William Shakespear's Tempest
Explain how you would direct a production of Act 1 Scene 2 of the Tempest. What do we learn about the character of Prospero from the play and from this scene in particular? William Shakespeare wrote The Tempest in 1610, it was one of the last plays he wrote before his death in 1616. It has been said that Prospero's character is mirrored around William Shakespeare, Shakespeare based Prospero on himself. The Tempest is about a usurped duke, Prospero, who is set adrift on a small boat with his daughter Miranda by his evil brother Antonio. Prospero and his daughter end up on an enchanted island where Prospero begins to learn magic, using his magic he frees Ariel from a tree and enslaves Caliban, a hero and villainous task. Twelve years later, Prospero see's a royal boat passing the island carrying Antonio, Alonso, the king of Naples who helped usurp Prospero. Sebastian, Alonso's brother and Gonzalo, the kindly courtier who gave Prospero food, water, clothes and the vital magic books. Prospero summons a tempest, with the help of Ariel, and wrecks the ship onto the island, separating them into four different groups. This deed makes Prospero quite the villain as there were many innocent sailors aboard the boat that had done nothing against him. This part of the play is very much like a game of chess, and Prospero is the player. Prospero manipulates how all the characters move to
Shakespeare has made Caliban the most violent and savage character, but has also given him some of the most beautiful lines in the play to show that he has two sides to him, a split personality. And that he is not exactly as evil as what other people perc
The tempest There is a sign of another tempest when the scene opens up with another thunder storm, which gives us a reminder of Prospero's power over Caliban. The tempest is also a symbol of Prospero's magic over Caliban, which suggests this is what the threat Caliban is under, which also indicates that Caliban is confined within the island with no freedom. Caliban is viewed as some one who is not knowledgeable and literate. This is shown from the view of Miranda in page 77, in which she tells him, "... gabble like a thing most brutish" This suggests that Caliban is uneducated and in addition to this it also shows that he did not have the right upbringing in his life as his mother was a witch named Sycorax which suggests he was associated with evil magic during his upbringing. From Prosperos's perspective, Caliban is presented as a slave. This is shown in Act 1 scene 2. Where, Prospero refers to him as his "... my slave..." This indicates that Prospero has authority over Caliban and is possessive over him. However, he also shows that Caliban's role is as a slave who follows orders from his master Prospero. Miranda and Prospero are most united and linked together when they are against Caliban. Miranda says "Abhorred Slave". Also Prospero says "thou poisonous Slave". They both hate Caliban Passionately and display this with hateful words. Miranda addresses to the same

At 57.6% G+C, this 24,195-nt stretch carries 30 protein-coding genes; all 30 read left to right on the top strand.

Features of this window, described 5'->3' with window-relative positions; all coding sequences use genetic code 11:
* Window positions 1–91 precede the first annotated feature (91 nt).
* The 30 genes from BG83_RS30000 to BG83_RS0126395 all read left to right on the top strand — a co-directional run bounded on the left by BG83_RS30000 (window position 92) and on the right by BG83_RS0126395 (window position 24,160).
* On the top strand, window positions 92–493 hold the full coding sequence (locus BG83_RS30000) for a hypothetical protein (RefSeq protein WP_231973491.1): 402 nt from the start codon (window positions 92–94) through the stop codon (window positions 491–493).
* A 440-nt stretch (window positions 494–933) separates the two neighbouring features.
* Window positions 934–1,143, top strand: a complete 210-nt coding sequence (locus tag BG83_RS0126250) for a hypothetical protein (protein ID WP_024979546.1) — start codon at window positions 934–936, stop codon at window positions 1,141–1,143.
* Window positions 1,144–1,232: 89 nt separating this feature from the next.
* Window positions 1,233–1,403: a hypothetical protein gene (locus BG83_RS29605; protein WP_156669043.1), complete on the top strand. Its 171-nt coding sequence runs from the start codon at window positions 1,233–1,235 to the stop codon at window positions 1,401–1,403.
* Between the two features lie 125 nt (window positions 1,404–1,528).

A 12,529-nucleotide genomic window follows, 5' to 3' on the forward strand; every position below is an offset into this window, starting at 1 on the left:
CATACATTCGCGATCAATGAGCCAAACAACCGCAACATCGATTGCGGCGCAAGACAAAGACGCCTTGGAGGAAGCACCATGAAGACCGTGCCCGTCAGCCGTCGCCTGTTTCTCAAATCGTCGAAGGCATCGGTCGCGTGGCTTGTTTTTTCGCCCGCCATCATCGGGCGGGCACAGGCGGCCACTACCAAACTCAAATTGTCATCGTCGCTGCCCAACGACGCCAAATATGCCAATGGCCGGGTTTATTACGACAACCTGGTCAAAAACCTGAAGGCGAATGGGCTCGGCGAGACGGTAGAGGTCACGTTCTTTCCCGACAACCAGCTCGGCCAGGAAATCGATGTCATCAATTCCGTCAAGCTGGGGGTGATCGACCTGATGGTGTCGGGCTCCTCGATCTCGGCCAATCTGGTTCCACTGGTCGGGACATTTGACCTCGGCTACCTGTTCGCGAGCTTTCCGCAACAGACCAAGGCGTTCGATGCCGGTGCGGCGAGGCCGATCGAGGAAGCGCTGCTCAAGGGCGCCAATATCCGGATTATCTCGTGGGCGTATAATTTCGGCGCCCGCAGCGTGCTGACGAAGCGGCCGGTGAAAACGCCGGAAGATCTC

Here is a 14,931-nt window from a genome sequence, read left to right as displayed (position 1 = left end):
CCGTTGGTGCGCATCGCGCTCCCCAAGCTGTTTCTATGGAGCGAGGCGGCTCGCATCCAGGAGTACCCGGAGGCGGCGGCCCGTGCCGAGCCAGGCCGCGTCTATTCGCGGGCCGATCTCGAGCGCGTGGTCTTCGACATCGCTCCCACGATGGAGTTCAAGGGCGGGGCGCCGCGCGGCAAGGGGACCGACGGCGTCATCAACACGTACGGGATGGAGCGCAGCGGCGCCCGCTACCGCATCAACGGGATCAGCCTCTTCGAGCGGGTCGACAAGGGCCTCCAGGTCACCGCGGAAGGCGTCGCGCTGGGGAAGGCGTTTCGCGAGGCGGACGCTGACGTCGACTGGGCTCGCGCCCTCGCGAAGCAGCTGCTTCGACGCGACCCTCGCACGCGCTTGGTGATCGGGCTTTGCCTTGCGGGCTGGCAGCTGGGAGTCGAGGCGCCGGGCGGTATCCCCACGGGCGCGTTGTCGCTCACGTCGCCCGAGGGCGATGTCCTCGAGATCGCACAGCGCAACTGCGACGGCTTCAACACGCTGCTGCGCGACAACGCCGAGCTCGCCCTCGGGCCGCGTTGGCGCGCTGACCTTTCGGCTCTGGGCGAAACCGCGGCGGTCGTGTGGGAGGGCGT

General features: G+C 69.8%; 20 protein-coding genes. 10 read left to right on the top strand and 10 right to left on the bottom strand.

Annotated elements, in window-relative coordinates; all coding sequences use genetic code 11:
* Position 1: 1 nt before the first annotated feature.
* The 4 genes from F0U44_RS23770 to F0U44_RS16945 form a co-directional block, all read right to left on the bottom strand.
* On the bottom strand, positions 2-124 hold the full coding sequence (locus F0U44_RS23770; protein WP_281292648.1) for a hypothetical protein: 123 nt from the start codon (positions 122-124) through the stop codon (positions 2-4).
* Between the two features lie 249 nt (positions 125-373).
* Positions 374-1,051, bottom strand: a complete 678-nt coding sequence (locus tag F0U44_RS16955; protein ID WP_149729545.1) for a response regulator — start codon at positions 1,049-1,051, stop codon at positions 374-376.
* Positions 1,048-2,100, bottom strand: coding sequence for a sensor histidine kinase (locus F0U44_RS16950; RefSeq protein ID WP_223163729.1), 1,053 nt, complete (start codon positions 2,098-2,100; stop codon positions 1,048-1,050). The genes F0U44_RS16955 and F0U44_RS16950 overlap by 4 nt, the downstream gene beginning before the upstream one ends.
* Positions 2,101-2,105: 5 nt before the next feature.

Do you believe that Shakespeare intended the audience to share Prospero's view of Caliban?
"A Devil, a born devil, on whose nature, Nurture can never stick" (IV, i, 189,190) Do you believe that Shakespeare intended the audience to share Prospero's view of Caliban? I feel that through out the Tempest Caliban is portrayed as a dislikeable 'creature'. However I personally think that the audience is supposed to learn to love him by the end as slowly we are told of all his good points. In the Tempest we meet many characters, the first on the island being Prospero. Before Prospero we meet characters like Boatswain and Master, as well as Antonio. We are not sure at the start whether we like them or not as we haven't been with them for a very long time. However as soon as we meet Prospero we are told the story of his past and sympathise with him. We also start to trust him, as we all believe beyond question his story of his and Miranda's flight to the island. This principle is aided by the way Miranda believes everything without a doubt and as she is attractive our immediate thought is to trust her. This is our first instance showing just how important appearances actually are. From all this we start to abhor Antonio and all the others Prospero mentions except Gonzalo as he is described as "A noble Neapolitan". So after the first two scenes we all ready have complete trust in Prospero, so therefore when we hear him describe another character like this: "Thou poisonous
The Tempest - How does Shakespeare maintain dramatic interest in Act 1 Scene 2.